(1) Dear Alice,

Can you explain to me what "intersexed" persons are?

(2) Dear Alice,

How common is a hermaphrodite (looking for percentages)?

Dear Readers,

Like fingerprints, genitalia are unique from person to person, including those who are intersex. Someone with an intersex condition could have external genitalia that are ambiguous or their genitalia might be different from their genetic sex. They could have female genitalia on the outside but be genetically male, they may have both testes and ovaries, or they may have some other combination where the lines between male and female organs are blurred. Also called disorders of sexual development (DSDs), these conditions can be due to genetic or hormonal irregularities. Sometimes DSDs are noticed at birth, while others may not be detected until puberty. Some people might simply ignore irregularities and never seek care, or they may never even realize they have discrepant genitalia. It's hard to say how common it is to have an intersex condition because every case of intersex is different. If you had to put a number on it, though, most estimates are around 1 in 2000 live births to 1 in 5500 live births worldwide.  

Although the age-old tale of "When Sperm Met Egg" may make it seem like development would be straightforward, fetal sex differentiation is actually a complicated process involving chromosomes, genes, gonads (ovaries and testes), hormones, and hormone receptors. Disruptions can occur in any of these elements at a couple of different critical moments. The end result for an intersex person can vary widely. Here are just a few examples of some of the more well-known intersex conditions (if you are interested in in even more information about the wide variety of DSDs, you may want to check out Accord Alliance):

  • Congenital adrenal hyperplasia (CAH) is the most common manifestation of intersex and can affect females or males, but only causes ambiguous genitalia in females that are affected. In CAH, genetic females develop an external male appearance (such as more body hair or an enlarged clitoris).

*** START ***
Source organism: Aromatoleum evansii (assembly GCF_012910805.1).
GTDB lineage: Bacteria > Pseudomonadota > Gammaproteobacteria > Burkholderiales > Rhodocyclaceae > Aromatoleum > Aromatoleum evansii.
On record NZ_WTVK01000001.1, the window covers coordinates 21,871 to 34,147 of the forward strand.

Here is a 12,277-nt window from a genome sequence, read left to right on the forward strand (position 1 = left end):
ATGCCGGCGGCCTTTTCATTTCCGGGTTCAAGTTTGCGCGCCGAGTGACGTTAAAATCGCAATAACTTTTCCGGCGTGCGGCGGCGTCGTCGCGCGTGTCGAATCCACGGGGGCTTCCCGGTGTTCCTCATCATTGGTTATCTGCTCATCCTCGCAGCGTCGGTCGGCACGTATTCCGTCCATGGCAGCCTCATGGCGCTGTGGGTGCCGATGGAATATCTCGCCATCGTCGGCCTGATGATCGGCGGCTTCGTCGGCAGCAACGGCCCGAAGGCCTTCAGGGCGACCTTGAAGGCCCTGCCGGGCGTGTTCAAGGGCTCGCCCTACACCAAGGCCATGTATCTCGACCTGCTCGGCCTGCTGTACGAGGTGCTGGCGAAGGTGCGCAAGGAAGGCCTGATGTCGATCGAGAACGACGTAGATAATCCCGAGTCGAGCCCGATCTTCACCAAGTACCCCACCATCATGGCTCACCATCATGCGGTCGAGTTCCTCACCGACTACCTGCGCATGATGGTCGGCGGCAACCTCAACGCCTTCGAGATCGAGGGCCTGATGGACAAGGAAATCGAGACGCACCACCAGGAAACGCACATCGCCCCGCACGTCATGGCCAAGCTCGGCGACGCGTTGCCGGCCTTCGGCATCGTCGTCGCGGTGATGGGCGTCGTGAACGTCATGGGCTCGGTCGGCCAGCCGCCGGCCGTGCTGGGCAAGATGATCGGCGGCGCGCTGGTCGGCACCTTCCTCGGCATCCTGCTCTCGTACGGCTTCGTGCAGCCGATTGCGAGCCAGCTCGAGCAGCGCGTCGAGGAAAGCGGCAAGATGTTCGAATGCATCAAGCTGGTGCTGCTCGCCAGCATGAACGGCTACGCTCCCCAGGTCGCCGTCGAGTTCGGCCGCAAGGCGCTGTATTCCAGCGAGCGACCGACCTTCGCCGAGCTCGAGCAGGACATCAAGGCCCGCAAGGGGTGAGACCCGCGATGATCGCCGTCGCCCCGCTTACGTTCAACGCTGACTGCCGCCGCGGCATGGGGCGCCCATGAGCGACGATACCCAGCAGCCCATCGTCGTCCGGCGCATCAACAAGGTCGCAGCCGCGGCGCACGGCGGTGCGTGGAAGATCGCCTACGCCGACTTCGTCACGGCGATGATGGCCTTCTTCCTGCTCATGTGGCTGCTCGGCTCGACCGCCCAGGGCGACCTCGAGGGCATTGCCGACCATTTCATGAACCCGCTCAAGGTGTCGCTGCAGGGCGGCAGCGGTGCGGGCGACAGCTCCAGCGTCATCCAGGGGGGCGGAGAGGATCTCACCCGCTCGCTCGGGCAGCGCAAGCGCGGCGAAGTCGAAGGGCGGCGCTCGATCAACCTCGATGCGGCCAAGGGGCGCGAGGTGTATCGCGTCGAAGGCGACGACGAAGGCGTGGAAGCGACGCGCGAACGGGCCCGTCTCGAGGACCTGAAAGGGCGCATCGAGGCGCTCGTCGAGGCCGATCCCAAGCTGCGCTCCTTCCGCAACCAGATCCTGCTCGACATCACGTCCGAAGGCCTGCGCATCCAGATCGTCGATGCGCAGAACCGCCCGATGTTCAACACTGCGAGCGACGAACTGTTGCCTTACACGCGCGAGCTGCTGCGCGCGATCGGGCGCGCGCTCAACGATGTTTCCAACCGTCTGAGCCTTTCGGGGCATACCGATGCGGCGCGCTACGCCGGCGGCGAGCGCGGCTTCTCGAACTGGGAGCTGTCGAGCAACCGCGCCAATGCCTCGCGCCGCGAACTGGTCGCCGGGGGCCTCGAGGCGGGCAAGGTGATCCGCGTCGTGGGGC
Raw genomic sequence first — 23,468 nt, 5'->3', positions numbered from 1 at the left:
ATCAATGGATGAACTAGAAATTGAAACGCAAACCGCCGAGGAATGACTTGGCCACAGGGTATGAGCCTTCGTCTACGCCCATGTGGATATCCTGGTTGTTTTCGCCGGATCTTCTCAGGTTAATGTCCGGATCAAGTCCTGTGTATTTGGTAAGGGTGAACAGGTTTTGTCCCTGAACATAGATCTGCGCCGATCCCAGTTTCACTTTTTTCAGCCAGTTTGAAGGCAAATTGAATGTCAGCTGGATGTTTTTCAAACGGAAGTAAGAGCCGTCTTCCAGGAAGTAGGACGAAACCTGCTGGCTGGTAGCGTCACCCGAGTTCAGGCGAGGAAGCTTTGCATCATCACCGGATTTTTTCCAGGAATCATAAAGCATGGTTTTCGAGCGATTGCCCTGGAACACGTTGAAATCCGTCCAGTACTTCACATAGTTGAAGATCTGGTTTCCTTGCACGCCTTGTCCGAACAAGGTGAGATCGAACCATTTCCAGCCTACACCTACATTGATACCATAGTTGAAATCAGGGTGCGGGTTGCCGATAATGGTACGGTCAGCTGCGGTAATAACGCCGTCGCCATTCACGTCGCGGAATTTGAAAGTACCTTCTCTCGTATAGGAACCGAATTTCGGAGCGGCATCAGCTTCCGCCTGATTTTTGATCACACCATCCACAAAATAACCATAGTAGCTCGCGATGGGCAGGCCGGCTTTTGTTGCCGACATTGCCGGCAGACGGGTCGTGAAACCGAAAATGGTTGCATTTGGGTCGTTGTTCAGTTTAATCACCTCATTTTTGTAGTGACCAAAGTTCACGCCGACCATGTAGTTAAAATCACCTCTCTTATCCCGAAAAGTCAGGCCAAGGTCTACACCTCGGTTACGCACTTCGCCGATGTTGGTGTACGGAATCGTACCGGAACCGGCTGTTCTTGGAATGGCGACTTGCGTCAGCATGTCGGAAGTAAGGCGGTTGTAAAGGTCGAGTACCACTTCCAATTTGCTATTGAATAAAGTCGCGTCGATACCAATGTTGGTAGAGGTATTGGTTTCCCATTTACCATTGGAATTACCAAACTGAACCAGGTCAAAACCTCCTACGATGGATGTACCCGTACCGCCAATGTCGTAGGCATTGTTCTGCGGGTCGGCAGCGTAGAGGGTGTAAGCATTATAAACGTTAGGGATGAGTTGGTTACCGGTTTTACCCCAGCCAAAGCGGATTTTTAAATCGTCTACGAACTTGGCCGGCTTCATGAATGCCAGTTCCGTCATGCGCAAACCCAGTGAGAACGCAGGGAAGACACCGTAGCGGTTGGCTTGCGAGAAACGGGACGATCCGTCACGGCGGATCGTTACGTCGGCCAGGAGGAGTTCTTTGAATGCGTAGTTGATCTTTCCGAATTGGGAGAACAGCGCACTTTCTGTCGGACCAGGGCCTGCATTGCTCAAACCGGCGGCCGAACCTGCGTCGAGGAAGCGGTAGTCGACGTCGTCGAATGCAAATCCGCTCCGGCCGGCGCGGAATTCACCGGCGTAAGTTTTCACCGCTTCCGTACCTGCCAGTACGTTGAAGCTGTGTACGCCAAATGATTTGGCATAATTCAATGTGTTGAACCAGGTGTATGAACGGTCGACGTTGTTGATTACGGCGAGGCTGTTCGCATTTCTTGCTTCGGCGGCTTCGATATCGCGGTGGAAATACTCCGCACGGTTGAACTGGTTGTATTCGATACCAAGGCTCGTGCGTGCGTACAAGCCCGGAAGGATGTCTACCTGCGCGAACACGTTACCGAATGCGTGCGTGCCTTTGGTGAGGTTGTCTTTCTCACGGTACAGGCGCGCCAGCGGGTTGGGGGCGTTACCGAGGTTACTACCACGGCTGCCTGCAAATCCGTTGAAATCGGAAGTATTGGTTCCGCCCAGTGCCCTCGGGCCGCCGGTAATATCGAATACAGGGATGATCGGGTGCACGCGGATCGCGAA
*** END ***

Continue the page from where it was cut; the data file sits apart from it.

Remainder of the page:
• Klinefelter syndrome affects males only. Those with Klinefelter syndrome have an extra X chromosome, which can lead to small testes and infertility. They may also have low muscle mass, enlarged breast tissue, or little body hair.
  • True gonadal intersex is what was formerly referred to as “hermaphroditism.” It's a condition in which a person has both ovarian and testicular tissue. People with true gonadal intersex may have predominantly male or female external genitalia, or they may have a mix of both.

The day-to-day experience of an intersex person largely depends on how they choose to manage the condition. Some medical facilities still perform genital “normalizing” surgeries when intersex individuals are too young to make a decision. However, the recommendation is that if medically appropriate, decisions about what to do (e.g. if a child will have ambiguous genitalia removed) aren’t made until a child is old enough to participate in the conversation. Many intersex people choose to live their lives no differently than anyone without an intersex condition, especially when they have supportive friends, family, and sexual partners. Still, intersex people may have to overcome challenges, such as deciding their gender identity or how to have a pleasurable sex life with an uncommon reproductive arrangement downstairs. Fortunately, if they are interested in receiving treatment or care, there are a number of options available:

  • Surgery, such as reassignment surgery, can be an option if intersex anatomy interferes with a person’s health or sex life.
  • Mental health services may help people come to terms with, embrace, or weigh difficult decisions about managing their condition.
  • Support groups may be a resource for those looking for a place to talk about common challenges of intersex — and share emotional support and practical tips.
  • Regular visits with a health care provider can be a good idea in order to monitor for any physical complications, such as tumor growth that can occur in some intersex cases.

Asking questions about intersex conditions is a great way to keep the conversation going and increase understanding and acceptance of folks with intersex conditions. The Go Ask Alice! Sexual and Reproductive Health archives can be great places for more reading on related topics. There are also lots of support groups and websites available to those with intersex conditions and their friends and family, like the AIS-DSD Support Group, CARES Foundation, and DSD Families. Stay curious!

Alice!

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